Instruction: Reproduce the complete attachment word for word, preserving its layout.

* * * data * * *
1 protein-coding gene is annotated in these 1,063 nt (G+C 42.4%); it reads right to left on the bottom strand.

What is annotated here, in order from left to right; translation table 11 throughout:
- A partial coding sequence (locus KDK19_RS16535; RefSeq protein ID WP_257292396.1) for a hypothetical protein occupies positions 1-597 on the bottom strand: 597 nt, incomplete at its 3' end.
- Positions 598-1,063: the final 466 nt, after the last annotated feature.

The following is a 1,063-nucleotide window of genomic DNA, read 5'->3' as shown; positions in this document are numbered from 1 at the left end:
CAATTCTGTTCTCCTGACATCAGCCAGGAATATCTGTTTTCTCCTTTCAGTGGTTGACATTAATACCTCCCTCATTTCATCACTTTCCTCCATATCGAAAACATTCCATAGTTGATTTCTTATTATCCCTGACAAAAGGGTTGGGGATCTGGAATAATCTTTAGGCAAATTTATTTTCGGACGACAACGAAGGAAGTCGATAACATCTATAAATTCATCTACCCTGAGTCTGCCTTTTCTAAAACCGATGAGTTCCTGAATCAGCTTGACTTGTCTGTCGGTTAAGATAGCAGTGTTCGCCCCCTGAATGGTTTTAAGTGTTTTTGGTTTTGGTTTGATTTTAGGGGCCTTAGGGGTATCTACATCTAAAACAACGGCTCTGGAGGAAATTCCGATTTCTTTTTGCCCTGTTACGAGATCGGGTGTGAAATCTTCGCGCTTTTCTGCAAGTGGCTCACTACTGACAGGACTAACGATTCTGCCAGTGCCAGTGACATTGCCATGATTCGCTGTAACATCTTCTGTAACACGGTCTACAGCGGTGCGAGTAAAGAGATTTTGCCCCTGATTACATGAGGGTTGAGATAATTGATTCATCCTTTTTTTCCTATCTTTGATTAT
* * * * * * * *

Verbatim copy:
1 protein-coding gene is annotated in these 1,063 nt (G+C 42.4%); it reads right to left on the bottom strand.

What is annotated here, in order from left to right; translation table 11 throughout:
- A partial coding sequence (locus KDK19_RS16535; RefSeq protein ID WP_257292396.1) for a hypothetical protein occupies positions 1-597 on the bottom strand: 597 nt, incomplete at its 3' end.
- Positions 598-1,063: the final 466 nt, after the last annotated feature.

The following is a 1,063-nucleotide window of genomic DNA, read 5'->3' as shown; positions in this document are numbered from 1 at the left end:
CAATTCTGTTCTCCTGACATCAGCCAGGAATATCTGTTTTCTCCTTTCAGTGGTTGACATTAATACCTCCCTCATTTCATCACTTTCCTCCATATCGAAAACATTCCATAGTTGATTTCTTATTATCCCTGACAAAAGGGTTGGGGATCTGGAATAATCTTTAGGCAAATTTATTTTCGGACGACAACGAAGGAAGTCGATAACATCTATAAATTCATCTACCCTGAGTCTGCCTTTTCTAAAACCGATGAGTTCCTGAATCAGCTTGACTTGTCTGTCGGTTAAGATAGCAGTGTTCGCCCCCTGAATGGTTTTAAGTGTTTTTGGTTTTGGTTTGATTTTAGGGGCCTTAGGGGTATCTACATCTAAAACAACGGCTCTGGAGGAAATTCCGATTTCTTTTTGCCCTGTTACGAGATCGGGTGTGAAATCTTCGCGCTTTTCTGCAAGTGGCTCACTACTGACAGGACTAACGATTCTGCCAGTGCCAGTGACATTGCCATGATTCGCTGTAACATCTTCTGTAACACGGTCTACAGCGGTGCGAGTAAAGAGATTTTGCCCCTGATTACATGAGGGTTGAGATAATTGATTCATCCTTTTTTTCCTATCTTTGATTAT